Climate lawsuit breaks ground as German judges visit Peru glacier
Lawyers working on a groundbreaking climate lawsuit said it had entered a decisive phase after judges from Germany visited a glacial lake in the Peruvian Andes to assess flood risk, which the case links to emissions from European electricity giant RWE.
In what experts consider a first among a rising number of cases over climate damage, lawyers said the judges’ visit, which included court-appointed scientists, means an oral hearing could happen as early as this year and a verdict within two years.
Last week’s fact-finding trip to Lake Palcacocha, more than 4,500 metres (14,764 ft) above sea level, was tasked with deciding if the threat of flooding to local residents from the glacial lake is high enough to back a legal claim against RWE, one of Europe’s biggest emitters of greenhouse gases.
In 2017, judges in Hamm, Germany, made legal history by accepting the case mounted in 2015 by Saúl Luciano Lliuya, a local farmer and mountain guide, who asked RWE to pay 17,000 euros ($18,239) to protect locals in case of an outburst flood from the lake and to help prevent it happening.
Lliuya’s two-storey house in the Nueva Florída neighbourhood of Huaraz city stands on the projected flood path, along with the homes of about 50,000 residents, on sloping streets parallel to a fast-flowing river that tumbles down from distant ice caps.
Lliuya contends that RWE has contributed nearly 0.5% of global manmade greenhouse gas emissions since the industrial revolution, according to the Carbon Majors Database - and should pay the equivalent fraction of the roughly $3.5 million costs for flood protection in the area.
“Due to the work that I do as a mountain guide and as a farmer, I have seen it with my own eyes,” Lliuya told the Thomson Reuters Foundation on the roof of his home overlooking the city.
“This is the strongest reason why I have sued the company - because it has to take responsibility for the environmental damage it has caused.”
Famed for its snow-capped peaks, the Cordillera Blanca mountain range has the largest swathe of tropical glaciers in the world. But global warming has caused accelerated glacial melt across the Andes, from Colombia to Bolivia.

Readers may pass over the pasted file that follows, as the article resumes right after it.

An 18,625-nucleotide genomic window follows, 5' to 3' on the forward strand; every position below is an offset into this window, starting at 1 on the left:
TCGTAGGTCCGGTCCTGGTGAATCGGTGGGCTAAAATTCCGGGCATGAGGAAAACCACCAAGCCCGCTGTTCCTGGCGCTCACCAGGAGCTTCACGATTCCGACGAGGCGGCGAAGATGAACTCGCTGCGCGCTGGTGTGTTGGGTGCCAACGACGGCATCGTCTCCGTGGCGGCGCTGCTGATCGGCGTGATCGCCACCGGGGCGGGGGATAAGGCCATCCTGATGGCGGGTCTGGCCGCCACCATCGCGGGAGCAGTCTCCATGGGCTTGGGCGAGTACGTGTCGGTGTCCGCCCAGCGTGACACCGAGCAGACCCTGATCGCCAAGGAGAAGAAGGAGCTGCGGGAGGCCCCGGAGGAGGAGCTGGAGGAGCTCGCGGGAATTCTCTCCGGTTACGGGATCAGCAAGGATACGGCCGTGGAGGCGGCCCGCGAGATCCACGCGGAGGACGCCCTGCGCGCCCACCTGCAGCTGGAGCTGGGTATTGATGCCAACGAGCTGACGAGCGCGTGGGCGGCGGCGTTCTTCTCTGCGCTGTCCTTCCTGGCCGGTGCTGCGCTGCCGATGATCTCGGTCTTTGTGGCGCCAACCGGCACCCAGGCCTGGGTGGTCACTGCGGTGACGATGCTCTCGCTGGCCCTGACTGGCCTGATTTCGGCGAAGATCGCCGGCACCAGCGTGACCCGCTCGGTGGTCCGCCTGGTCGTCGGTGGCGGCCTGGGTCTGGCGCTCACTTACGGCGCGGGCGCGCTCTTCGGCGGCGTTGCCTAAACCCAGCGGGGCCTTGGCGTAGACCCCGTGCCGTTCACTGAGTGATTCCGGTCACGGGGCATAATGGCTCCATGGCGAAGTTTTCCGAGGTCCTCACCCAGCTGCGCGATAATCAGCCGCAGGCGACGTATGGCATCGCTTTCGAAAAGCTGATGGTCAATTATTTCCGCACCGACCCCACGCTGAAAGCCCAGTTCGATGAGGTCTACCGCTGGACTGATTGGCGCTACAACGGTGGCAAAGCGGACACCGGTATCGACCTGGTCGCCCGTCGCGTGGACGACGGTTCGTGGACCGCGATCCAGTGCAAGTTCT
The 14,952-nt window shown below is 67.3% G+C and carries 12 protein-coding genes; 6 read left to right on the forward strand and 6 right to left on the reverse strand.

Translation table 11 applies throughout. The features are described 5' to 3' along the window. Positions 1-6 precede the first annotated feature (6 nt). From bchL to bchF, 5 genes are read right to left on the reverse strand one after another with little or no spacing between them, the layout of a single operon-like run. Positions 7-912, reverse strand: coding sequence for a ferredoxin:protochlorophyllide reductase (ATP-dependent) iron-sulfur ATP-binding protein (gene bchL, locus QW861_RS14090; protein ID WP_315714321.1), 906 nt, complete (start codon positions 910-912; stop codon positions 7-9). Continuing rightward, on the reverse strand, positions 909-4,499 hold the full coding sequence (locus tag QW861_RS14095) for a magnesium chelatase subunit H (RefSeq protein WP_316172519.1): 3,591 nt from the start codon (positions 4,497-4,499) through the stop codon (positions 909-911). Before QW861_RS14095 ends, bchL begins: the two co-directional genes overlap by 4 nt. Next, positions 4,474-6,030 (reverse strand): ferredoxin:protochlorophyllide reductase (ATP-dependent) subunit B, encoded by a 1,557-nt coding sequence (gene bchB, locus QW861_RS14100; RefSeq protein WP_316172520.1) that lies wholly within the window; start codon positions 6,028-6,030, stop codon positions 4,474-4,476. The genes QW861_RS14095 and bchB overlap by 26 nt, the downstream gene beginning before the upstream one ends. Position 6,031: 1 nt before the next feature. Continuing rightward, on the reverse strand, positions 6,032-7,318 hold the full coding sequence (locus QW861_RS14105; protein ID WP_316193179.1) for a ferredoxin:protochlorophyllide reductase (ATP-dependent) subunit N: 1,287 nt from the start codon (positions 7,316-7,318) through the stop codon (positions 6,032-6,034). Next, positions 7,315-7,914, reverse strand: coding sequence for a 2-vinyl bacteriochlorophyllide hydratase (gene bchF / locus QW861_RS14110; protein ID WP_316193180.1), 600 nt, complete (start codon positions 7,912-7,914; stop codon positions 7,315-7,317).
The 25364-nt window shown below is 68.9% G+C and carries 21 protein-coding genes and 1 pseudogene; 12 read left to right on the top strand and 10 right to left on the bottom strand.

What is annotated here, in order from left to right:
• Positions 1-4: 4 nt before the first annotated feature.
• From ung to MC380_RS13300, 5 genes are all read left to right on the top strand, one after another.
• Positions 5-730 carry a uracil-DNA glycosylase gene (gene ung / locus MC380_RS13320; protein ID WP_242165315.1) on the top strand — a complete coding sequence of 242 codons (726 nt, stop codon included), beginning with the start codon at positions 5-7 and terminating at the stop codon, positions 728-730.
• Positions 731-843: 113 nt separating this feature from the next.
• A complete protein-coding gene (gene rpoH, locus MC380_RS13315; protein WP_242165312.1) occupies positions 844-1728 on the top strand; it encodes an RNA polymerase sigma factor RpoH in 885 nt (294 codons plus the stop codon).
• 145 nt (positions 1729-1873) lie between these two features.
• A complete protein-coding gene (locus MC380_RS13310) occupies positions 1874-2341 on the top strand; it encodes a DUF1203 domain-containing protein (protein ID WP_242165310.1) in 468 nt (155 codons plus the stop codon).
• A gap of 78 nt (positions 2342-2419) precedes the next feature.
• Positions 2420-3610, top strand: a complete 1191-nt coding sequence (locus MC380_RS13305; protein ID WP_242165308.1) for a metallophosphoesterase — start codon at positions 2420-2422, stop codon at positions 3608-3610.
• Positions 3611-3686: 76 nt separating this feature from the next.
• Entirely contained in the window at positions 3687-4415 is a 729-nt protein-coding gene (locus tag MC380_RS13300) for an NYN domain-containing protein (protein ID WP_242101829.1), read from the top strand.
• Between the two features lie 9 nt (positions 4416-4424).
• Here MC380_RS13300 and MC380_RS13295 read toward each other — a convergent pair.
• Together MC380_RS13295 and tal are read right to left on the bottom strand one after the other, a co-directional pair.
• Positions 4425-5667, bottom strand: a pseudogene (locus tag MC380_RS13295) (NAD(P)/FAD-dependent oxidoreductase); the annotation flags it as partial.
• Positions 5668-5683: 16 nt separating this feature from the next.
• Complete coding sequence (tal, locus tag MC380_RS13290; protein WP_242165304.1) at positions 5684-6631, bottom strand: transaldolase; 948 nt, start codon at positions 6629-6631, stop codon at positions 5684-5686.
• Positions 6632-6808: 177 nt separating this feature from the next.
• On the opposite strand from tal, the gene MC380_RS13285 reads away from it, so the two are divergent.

A new study, published in Remote Sensing journal, using satellite data to measure snow cover, shows tropical Andean glaciers lost 42% of their total mass in the last 30 years.
Sitting below the Palcaraju glacier in northwest Peru, Lake Palcacocha’s volume has swollen by 34 times to 17 million cubic metres in the last five decades.
Manmade greenhouse gases have accelerated glacial melt, creating a substantial risk of an outburst flood triggering a landslide that would slam into Huaraz, according to a 2021 peer-reviewed study published in Nature Geoscience.
Local authorities have used government-assigned funding to establish an early warning system at the lake, which would set off sirens downstream if it breaches its banks.
Residents would have between 20 and 40 minutes to evacuate their homes before floodwaters hit.
ONE OF THE FIRST
Lliuya’s lawyer, Roda Verheyen - who also travelled to Peru to visit the lake and the at-risk town – said that when her firm took the legal case in 2015, it was one of the only climate lawsuits in the world.
“(That) is now no longer the case, but it remains the only one that actually looks at the emitters and private actors - and … at adaptation costs,” Verheyen, founder of law firm Green Legal Impact, told the Thomson Reuters Foundation.
It is also the first climate case in which a court has travelled to another country where the alleged damage took place to gather evidence, Verheyen added.
RWE spokesperson Guido Steffen rejected the charge that the company should be responsible for Lliuya’s adaptation costs.